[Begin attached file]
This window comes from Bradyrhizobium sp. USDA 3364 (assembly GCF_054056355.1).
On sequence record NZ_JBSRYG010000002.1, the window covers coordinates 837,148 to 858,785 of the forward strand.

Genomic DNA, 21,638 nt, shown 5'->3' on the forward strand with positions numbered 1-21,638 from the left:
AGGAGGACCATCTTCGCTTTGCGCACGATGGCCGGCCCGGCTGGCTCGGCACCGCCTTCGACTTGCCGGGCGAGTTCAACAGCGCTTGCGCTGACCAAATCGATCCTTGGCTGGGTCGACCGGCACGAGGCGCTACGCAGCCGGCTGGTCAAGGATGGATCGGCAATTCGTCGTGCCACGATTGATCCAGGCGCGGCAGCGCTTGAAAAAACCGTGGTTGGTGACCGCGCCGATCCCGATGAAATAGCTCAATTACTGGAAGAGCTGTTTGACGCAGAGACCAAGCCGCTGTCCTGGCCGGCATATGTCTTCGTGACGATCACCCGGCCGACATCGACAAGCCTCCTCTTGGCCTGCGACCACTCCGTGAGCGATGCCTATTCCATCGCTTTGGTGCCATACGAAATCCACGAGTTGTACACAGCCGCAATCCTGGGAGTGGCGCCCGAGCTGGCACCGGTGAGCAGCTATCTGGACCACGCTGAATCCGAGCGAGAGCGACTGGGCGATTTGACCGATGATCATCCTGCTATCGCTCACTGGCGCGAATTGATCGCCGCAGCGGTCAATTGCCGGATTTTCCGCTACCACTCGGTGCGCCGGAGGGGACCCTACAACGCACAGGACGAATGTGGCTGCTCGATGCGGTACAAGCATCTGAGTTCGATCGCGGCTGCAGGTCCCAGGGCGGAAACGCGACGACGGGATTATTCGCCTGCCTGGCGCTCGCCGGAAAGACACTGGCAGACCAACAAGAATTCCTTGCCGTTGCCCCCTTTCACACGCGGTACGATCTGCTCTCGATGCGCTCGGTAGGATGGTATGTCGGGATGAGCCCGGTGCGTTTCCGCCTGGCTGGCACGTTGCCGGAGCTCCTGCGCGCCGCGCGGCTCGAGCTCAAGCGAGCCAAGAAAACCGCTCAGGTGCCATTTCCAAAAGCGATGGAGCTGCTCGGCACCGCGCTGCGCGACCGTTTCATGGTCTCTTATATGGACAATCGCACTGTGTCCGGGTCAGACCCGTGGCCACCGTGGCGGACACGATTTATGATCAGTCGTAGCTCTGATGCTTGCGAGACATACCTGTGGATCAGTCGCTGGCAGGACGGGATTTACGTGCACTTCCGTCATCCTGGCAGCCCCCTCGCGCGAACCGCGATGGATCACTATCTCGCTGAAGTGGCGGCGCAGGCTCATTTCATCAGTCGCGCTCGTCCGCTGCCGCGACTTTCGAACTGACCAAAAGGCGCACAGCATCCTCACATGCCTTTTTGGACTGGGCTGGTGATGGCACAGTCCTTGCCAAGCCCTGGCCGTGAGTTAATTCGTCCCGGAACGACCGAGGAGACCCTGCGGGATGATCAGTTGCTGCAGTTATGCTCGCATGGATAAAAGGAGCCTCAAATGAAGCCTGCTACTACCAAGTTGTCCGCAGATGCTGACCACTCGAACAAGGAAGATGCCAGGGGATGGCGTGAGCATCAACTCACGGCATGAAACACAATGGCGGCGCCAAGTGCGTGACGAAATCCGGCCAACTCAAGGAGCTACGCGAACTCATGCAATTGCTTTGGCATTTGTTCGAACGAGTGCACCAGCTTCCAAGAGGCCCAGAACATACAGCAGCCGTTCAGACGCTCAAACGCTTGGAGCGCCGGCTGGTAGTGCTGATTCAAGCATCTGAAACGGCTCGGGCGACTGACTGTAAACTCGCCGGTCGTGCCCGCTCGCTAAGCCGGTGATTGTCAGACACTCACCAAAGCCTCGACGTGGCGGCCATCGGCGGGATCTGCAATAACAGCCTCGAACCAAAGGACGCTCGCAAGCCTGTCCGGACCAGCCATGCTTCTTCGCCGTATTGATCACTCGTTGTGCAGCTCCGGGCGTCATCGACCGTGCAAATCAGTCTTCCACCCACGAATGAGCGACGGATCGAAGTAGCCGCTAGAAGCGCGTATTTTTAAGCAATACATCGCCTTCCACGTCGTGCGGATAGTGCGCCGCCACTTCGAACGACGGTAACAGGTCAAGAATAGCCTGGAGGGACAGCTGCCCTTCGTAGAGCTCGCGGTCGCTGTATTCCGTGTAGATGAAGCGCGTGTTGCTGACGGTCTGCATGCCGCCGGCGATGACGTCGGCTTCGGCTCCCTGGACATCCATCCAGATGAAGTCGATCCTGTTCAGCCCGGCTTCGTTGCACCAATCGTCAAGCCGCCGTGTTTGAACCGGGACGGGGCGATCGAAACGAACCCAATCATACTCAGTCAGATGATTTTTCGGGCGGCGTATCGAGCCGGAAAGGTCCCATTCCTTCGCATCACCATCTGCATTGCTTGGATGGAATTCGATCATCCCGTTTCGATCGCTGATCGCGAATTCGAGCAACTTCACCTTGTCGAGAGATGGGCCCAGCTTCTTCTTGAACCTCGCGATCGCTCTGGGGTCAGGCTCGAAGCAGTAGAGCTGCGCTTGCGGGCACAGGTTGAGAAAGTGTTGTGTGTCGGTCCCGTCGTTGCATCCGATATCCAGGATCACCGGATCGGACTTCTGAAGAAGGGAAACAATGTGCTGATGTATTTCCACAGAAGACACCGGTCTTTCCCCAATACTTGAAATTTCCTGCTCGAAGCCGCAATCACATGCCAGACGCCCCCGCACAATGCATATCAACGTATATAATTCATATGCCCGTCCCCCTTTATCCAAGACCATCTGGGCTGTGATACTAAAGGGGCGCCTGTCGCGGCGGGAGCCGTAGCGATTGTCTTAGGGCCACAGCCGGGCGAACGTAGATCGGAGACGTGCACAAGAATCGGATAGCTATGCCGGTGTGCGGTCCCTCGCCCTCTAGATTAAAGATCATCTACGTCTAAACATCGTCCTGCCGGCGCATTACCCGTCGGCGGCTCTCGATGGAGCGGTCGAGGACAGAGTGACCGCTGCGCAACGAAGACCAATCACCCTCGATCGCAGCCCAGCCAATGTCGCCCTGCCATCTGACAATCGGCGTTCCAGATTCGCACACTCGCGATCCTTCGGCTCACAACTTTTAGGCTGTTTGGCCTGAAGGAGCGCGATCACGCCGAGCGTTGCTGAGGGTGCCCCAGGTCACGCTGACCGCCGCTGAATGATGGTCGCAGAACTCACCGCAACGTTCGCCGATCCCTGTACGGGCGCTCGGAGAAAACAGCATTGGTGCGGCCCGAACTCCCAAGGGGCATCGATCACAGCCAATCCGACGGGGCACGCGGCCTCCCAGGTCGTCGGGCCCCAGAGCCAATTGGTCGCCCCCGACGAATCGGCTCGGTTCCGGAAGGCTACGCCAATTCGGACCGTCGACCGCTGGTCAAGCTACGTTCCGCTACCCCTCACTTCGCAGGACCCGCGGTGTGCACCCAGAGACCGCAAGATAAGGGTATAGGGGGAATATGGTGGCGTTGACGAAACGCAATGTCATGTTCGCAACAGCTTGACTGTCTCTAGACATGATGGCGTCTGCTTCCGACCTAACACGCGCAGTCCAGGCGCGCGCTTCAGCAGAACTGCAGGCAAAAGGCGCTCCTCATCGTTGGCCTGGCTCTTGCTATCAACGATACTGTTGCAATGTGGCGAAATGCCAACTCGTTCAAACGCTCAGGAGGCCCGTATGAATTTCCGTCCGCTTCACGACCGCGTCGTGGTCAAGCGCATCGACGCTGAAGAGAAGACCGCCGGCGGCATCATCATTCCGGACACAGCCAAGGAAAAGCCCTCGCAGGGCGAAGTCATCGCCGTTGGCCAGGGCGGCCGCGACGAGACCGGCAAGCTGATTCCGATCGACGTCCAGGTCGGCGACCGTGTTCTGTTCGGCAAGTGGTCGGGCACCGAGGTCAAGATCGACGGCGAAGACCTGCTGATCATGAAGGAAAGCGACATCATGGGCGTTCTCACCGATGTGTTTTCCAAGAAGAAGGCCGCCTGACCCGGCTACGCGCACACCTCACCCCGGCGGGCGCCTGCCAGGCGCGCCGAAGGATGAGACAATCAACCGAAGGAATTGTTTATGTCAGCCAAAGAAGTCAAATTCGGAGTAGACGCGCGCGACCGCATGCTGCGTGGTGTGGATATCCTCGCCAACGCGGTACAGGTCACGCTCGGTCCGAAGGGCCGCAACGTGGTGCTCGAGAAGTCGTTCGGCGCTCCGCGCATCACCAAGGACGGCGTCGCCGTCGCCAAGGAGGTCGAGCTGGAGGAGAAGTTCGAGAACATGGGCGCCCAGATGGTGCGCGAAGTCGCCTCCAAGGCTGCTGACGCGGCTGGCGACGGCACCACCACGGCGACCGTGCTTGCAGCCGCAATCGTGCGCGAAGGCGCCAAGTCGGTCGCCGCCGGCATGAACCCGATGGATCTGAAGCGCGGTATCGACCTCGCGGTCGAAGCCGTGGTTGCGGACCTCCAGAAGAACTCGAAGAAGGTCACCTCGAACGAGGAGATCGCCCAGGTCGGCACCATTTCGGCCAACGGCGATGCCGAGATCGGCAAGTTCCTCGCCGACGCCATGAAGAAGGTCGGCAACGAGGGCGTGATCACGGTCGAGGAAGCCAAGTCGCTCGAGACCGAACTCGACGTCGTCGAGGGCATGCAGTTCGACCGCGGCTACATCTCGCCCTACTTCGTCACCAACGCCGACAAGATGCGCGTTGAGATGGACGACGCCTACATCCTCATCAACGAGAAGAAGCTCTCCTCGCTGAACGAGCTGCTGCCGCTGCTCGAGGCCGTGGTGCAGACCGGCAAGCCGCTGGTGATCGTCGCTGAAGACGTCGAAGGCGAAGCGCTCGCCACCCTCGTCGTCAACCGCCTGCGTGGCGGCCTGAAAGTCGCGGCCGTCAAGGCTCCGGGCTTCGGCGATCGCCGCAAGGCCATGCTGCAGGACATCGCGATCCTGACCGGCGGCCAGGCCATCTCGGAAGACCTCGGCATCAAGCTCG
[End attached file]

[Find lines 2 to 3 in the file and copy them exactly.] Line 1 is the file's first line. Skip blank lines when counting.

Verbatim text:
On sequence record NZ_JBSRYG010000002.1, the window covers coordinates 837,148 to 858,785 of the forward strand.

Genomic DNA, 21,638 nt, shown 5'->3' on the forward strand with positions numbered 1-21,638 from the left: